BFS From United Kingdom, joined Nov 2001, 744 posts, RR: 2 Posted (11 years 3 months 2 weeks 6 days 13 hours ago) and read 3443 times:
Just having a look on AirDisaster.com and reading the story on SK 686 crashing in Milan, it is hard to believe there were no survivors given that so much of the aircraft remained intact. I always thought the biggest threat of an incident while on the ground was fire, but it looks to be largely unaffected. Can anyone tell me why?
Jsnww81 From United States of America, joined Jan 2002, 2143 posts, RR: 15
Reply 1, posted (11 years 3 months 2 weeks 6 days 12 hours ago) and read 3336 times:
I have often wondered this myself. The plane was severely damaged, but it's not completely disintegrated as the airframes in most nonsurvivable crashes are. I too find it hard to believe nobody was able to escape. Perhaps the impact forces were too great, although again, that doesn't seem consistent with so much of the plane remaining intact.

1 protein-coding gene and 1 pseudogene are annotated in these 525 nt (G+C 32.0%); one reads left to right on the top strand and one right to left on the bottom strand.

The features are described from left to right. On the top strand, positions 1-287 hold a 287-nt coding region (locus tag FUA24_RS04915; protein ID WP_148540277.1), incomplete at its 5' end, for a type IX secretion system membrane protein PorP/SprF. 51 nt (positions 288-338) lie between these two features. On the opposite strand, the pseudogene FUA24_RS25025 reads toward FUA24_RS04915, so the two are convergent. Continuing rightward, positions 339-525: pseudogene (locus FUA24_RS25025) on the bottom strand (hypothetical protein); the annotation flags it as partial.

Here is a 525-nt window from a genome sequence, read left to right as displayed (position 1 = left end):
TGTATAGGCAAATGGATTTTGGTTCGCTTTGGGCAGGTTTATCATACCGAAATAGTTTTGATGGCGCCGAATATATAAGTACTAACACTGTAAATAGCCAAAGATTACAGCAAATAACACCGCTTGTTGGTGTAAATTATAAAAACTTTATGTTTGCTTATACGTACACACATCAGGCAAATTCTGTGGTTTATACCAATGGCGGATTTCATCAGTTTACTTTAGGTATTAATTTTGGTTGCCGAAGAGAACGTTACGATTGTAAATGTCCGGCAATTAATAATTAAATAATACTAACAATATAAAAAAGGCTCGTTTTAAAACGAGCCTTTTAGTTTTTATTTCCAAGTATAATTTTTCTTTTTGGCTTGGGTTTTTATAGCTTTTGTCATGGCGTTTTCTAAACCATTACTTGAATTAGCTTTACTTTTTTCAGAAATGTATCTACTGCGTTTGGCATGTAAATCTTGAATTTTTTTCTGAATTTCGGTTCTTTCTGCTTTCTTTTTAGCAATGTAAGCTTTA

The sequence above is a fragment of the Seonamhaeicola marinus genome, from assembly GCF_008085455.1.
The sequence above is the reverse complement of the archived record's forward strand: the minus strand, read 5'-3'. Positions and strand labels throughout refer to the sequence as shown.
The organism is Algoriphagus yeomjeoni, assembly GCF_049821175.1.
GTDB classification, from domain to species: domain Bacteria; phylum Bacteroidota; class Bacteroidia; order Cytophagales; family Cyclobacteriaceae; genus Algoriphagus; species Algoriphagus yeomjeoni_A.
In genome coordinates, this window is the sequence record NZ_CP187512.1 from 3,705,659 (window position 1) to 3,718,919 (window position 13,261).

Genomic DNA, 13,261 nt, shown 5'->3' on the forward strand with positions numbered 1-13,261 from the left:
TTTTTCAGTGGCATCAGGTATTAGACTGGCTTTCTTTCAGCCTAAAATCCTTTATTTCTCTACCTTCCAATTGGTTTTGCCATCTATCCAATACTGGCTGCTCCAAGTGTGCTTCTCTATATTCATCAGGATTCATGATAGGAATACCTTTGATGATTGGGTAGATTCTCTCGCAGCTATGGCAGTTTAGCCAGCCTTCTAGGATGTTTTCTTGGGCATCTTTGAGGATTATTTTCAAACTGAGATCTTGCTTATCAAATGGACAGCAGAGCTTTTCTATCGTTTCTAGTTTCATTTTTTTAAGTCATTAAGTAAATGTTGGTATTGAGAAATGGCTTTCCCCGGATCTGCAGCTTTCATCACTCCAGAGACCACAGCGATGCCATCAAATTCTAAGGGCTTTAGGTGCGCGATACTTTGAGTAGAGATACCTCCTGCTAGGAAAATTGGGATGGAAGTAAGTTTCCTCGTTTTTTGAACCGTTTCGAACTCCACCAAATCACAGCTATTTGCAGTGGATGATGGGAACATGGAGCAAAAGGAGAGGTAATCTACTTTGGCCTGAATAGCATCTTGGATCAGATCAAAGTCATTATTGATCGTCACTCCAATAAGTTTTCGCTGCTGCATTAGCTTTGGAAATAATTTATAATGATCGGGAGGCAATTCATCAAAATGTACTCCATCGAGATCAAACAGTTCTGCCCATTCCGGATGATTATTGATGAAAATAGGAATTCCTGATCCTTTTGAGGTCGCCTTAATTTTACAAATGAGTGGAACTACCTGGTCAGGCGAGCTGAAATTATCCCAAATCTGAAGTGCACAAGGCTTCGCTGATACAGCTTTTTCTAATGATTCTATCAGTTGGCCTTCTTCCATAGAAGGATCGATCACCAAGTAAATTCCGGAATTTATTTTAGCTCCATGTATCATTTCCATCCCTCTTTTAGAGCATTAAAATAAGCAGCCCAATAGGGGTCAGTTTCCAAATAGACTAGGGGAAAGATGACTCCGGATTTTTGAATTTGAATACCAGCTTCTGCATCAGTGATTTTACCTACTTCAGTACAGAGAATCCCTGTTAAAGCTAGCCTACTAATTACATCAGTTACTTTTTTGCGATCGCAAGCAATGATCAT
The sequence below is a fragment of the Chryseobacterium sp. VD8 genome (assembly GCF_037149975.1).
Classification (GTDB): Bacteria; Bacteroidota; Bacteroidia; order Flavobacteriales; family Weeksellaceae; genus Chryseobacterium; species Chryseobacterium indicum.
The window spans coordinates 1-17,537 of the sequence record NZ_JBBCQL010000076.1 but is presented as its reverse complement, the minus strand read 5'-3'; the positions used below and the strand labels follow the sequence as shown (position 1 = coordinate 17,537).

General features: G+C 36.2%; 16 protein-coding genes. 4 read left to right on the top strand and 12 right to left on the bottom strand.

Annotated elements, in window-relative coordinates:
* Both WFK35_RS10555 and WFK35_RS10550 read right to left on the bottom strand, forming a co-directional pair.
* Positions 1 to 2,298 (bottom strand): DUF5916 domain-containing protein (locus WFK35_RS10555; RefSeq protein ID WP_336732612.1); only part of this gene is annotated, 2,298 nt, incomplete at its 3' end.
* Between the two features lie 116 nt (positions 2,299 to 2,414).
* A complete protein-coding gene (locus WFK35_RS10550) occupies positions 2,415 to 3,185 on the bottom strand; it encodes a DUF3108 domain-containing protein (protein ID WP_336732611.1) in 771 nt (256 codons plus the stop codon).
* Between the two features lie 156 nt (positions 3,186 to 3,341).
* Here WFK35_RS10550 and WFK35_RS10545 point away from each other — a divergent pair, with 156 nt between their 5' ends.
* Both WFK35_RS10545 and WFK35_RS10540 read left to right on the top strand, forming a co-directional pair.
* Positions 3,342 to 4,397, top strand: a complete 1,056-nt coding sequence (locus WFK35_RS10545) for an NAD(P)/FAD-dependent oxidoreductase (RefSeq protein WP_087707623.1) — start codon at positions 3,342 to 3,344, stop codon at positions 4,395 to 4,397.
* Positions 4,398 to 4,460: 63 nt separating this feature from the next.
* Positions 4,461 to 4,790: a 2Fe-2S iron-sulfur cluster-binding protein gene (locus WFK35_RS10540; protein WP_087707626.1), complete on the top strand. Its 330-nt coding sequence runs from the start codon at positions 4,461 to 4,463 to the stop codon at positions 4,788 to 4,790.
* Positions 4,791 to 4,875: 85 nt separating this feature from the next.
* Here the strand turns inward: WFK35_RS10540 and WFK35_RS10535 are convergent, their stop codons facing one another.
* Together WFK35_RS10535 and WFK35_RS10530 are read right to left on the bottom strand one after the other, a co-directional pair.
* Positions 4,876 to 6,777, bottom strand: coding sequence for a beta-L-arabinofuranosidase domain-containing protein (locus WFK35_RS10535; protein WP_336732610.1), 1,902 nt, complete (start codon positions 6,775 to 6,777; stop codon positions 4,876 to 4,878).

Schiller64 From United States of America, joined Dec 2003, 13 posts, RR: 0
Reply 2, posted (11 years 3 months 2 weeks 6 days 12 hours ago) and read 3279 times:
According to the preliminary report of the Italian authorities, the MD 87 hit the Cessna at 146kts just after takeoff, hit the end of the runway, turned approximately 45% sideways and hit a massive concrete structure aka baggage handling building (which was as long as the MD 87 turned at 45%). The report estimates impact speed at 139kts, causing two of the concrete support pillars to buckle in. Add a fire fueled by 10tons of fuel.
Guess the deceleration forces (139 kts to standstill within a couple of metres...) were too great.